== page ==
ANGUS GRAY Head Prefect 2016
The first term as Head Prefect was full-on for Gus Gray as he balanced the pressures of settling into his new role with academic work, intensive training for the upcoming Maadi Cup regatta and dealing with a significant family health issue.
“It was hard as everything happened at once,’’ he says. “My brother was diagnosed with leukemia and went straight to chemotherapy at the same time as the team was leaving for the Maadi Cup. Mum and Dad had to support us both. However, everyone at rowing was so supportive and the team gave Jonty a huge amount of Lego to keep him occupied during his treatment. “I guess we hear about cancer when CanTeen comes to talk to us and you think that it must be awful, but you never really think it could happen to you and your family. It certainly helps you realise the importance of your family. Luckily for us, Jonty has responded to the treatment and is coping really well.’’ Gus, whose father had also been Head Prefect in 1986, says he wasn’t sure what to expect when he was made Head Prefect, but believes he has developed a range of skills, such as public speaking and managing people. “What I did initially have to think about was that I had to tell boys how things should be done, such as to stop talking, without being bossy as this is not really part of my personality. But I realised it is part of my role as Head Prefect and has to be done as it is what is expected of me.’’
Gus looked back at the head prefects he had seen over his time at College, and thought about what had made them successful in their role. He looked at their good qualities and decided to choose those qualities he admired in different boys to model himself on. “When I arrived in Year 9, Patrick Wynne was Head Prefect and I liked the easy way he got on with the younger boys. He made a point of chatting and getting to know them. So did Tom Raymond when he was Deputy Head. So I try always to be approachable and chat to the younger boys.’’ The pressure of his role and his two passions, rowing and First XV rugby, doesn’t leave him with much free time. “Yes, it is a balancing act, but I knew that it would be when I started out,’’ he says. “I don’t have enough time to take part in things such as the major production, but make sure I get involved in as many House events as possible, such as House plays. Sometimes it can be a struggle, but rowing teaches you to be organised and to use your time well and I try to make the best of study periods and ask teachers for help.’’ He also makes sure he has time out to catch up with his friends.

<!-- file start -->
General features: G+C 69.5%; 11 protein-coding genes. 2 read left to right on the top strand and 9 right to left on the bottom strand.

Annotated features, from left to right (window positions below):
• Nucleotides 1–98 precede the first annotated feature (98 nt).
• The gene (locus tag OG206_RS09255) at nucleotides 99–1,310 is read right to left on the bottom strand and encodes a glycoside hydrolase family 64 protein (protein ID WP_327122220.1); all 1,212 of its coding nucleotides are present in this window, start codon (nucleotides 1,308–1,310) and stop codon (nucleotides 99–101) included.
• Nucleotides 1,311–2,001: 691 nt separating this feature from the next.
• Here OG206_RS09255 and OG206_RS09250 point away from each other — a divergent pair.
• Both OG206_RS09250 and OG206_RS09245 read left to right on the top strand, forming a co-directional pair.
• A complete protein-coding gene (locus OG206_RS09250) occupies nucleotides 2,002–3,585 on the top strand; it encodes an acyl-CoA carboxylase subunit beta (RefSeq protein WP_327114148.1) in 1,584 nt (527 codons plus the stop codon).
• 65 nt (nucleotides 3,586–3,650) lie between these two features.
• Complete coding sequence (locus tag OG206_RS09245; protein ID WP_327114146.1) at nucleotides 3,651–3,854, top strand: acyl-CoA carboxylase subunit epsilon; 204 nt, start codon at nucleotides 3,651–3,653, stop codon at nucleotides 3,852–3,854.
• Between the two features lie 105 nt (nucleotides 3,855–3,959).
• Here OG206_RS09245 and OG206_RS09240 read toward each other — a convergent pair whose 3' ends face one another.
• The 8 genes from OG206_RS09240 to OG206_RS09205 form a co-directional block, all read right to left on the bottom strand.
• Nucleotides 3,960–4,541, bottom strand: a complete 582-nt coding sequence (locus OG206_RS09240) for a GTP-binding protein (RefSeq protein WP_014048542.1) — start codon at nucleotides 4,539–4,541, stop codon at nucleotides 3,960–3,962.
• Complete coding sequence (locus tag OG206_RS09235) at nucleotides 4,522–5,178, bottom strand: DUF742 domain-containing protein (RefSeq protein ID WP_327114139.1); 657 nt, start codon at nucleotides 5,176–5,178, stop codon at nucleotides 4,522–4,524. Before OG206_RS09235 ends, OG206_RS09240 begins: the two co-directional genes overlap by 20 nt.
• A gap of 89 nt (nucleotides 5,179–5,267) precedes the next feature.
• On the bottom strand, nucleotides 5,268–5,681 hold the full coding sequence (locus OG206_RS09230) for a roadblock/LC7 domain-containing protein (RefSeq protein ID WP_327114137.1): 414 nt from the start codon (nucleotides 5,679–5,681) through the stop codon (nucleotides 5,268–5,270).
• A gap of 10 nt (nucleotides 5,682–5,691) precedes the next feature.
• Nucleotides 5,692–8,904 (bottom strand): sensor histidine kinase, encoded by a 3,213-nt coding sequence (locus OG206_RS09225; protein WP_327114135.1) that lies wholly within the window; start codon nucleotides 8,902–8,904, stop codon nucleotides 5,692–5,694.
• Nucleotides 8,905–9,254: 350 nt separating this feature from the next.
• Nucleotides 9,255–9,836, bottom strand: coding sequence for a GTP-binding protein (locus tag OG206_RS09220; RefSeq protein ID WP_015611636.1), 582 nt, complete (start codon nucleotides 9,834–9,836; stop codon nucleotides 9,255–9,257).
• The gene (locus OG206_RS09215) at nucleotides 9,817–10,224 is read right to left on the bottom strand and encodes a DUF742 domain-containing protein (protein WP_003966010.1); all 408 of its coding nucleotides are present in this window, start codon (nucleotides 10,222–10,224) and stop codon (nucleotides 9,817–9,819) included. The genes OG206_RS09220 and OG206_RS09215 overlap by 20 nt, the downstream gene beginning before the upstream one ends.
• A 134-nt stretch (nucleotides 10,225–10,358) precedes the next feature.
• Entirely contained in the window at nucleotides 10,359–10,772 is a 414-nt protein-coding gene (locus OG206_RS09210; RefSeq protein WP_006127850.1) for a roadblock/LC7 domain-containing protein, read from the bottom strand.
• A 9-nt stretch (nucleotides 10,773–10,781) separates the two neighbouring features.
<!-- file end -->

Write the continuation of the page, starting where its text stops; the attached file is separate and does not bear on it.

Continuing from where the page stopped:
College Issue 31 2016
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